Just prior to turning into my apartment complex, a police officer pulled out of a driveway into the flow of traffic behind me. I was going 37/38 in a 35. I was able to get to my apartment and go inside before he stopped me. He hadn't turned on his lights or made any indication that he was going to stop me, so I didn't technically run from him. I am currently on probation for my first speeding ticket and getting another will result in jail time.
At this point, I am sitting in my apartment, needing to leave but scared he is out there waiting for me to leave again. Can he leave a ticket on my parked car or pull me over if I leave and he is in fact waiting? I do not believe he got my plate number, but again, I'm just scared he is waiting and can legally pull me over and write me a ticket.
In my state, you do not get away just because you escaped, that is not a defense. I believe he can still issue a ticket.
THE COP'S BIG PROBLEM: How does he know who was driving the car? Just because it is your car does not mean you were driving and you do not have to testify (5th Amendment).
My standard disclaimer: I am not offering legal advice, assume I do
not know the law in your state or at all for that matter and that I am
just making suggestions for starting points for when you do speak with
an attorney. Do NOT rely on anything I write and contact a lawyer in
your area immediately after reading my posting.
Getting away before being caught in the car you were driving is not a viable excuse or legal defense to violation of traffic laws. Cars have plate numbers so that the authorities can catch people that violate traffic laws with or without them actually being in the car when the police write the ticket.
My guess is this just isn't a big enough issue for the cop to get invested in.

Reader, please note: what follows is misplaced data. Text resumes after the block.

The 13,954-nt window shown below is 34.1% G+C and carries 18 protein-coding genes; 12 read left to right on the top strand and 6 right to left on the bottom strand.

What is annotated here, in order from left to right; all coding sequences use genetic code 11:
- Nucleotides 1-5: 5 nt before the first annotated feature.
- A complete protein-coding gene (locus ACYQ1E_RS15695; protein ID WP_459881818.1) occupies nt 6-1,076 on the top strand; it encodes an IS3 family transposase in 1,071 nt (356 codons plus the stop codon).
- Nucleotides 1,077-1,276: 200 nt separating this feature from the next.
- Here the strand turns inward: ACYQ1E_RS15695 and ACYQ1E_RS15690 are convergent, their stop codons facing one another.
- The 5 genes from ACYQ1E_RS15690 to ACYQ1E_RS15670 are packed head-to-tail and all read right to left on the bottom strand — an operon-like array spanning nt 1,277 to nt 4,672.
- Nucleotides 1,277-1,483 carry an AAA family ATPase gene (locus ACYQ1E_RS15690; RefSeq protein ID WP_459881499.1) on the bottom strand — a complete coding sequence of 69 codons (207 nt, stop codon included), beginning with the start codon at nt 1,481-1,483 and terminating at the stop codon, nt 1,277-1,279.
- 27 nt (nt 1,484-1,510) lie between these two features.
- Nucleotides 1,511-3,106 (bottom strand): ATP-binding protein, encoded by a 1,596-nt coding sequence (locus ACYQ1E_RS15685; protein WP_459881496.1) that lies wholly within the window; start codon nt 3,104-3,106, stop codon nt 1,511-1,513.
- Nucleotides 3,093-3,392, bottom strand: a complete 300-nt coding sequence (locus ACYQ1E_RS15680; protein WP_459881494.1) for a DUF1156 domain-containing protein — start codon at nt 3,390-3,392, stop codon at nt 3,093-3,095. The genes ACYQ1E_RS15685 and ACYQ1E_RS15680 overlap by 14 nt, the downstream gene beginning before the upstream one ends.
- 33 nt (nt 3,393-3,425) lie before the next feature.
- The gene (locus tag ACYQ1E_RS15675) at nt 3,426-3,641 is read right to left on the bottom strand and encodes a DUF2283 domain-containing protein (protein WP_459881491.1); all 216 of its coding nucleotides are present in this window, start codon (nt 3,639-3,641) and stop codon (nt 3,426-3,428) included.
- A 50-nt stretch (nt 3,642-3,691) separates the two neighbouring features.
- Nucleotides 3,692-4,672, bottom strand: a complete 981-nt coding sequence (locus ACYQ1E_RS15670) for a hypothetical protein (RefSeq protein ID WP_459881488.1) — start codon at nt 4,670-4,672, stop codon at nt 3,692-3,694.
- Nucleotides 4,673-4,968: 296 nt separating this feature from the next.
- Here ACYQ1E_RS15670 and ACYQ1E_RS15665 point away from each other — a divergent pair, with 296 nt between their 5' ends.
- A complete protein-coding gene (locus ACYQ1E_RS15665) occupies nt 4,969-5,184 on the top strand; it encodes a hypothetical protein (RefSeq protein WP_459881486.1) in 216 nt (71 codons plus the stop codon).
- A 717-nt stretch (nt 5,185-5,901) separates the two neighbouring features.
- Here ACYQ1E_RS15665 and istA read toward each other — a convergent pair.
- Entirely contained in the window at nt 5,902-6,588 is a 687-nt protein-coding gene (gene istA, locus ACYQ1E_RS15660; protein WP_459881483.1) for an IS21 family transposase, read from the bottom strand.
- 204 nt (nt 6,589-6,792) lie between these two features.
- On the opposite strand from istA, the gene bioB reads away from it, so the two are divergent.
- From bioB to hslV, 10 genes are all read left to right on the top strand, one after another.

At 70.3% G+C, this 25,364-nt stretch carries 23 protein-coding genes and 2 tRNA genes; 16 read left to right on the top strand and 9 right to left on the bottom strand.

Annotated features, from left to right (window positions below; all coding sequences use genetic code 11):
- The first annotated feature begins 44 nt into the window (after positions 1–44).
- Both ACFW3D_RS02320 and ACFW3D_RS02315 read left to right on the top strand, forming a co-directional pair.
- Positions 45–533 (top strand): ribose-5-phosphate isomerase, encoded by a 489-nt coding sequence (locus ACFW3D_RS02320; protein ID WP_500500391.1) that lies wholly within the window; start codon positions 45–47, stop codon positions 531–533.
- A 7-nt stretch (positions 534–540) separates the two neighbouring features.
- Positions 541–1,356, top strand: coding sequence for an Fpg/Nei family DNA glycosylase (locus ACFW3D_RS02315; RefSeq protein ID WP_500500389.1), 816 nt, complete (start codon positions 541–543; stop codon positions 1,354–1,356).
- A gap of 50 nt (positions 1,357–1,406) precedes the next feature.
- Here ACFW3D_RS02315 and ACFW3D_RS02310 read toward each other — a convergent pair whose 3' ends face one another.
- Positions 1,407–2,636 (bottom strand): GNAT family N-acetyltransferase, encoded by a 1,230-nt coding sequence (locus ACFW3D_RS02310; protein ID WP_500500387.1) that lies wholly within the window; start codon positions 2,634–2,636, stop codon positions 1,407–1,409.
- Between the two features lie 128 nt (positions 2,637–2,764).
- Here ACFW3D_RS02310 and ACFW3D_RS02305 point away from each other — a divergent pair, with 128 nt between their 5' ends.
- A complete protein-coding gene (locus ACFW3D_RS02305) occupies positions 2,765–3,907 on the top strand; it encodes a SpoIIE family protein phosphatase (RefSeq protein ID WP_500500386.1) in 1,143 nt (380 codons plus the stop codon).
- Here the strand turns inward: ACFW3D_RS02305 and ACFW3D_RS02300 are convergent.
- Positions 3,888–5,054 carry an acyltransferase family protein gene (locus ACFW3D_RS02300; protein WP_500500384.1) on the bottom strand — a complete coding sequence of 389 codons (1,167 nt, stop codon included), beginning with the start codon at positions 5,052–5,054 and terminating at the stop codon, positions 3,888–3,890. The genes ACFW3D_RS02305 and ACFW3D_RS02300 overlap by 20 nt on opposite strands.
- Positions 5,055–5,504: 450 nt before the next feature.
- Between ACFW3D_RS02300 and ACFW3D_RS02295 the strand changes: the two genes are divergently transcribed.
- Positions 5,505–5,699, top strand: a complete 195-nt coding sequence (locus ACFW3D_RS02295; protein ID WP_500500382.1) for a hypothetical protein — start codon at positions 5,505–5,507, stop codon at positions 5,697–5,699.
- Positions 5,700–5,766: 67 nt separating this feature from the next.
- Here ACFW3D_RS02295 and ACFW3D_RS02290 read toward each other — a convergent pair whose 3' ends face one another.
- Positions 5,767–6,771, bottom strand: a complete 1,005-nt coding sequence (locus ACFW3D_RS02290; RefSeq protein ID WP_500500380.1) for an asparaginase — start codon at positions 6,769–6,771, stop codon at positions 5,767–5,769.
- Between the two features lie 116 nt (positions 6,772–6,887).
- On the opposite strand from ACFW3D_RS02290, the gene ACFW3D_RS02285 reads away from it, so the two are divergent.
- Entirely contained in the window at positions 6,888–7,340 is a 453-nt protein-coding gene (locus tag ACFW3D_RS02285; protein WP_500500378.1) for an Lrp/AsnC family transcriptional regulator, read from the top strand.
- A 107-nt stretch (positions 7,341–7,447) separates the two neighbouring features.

But, he can't rightfully leave a ticket on the car. Speeding is not a parking violation; it is a moving violation. He has to ticket the driver. If he got your license plate number then he can look up the RO and conduct an investigation (the cop is not likely to go through the trouble for a simple speeding ticket). Assuming it was impossible for him to see the driver, he would not be able to ID you even if he saw you at a later time. If he has no aversion to lying, though, he could claim to recognize you as the driver.
In order to legitimately ticket you, he would have to get you to admit that you were driving. Don't do that. Ditto with the probation officer. You do not need to - nor should you - say anything to the cop (PO) if confronted about who was recently driving the car. You have a 5th Amendment right to remain silent now and at trial. Use it.
Our Rating is calculated using information the lawyer has included on their profile in addition to the information we collect from state bar associations and other organizations that license legal professionals. Attorneys who claim their profiles and provide Avvo with more information tend to have a higher rating than those who do not.What determines Avvo Rating?Experience & background
Years licensed, work experience, educationLegal community recognition
Peer endorsements, associations, awardsLegal thought leadership
Publications, speaking engagementsDiscipline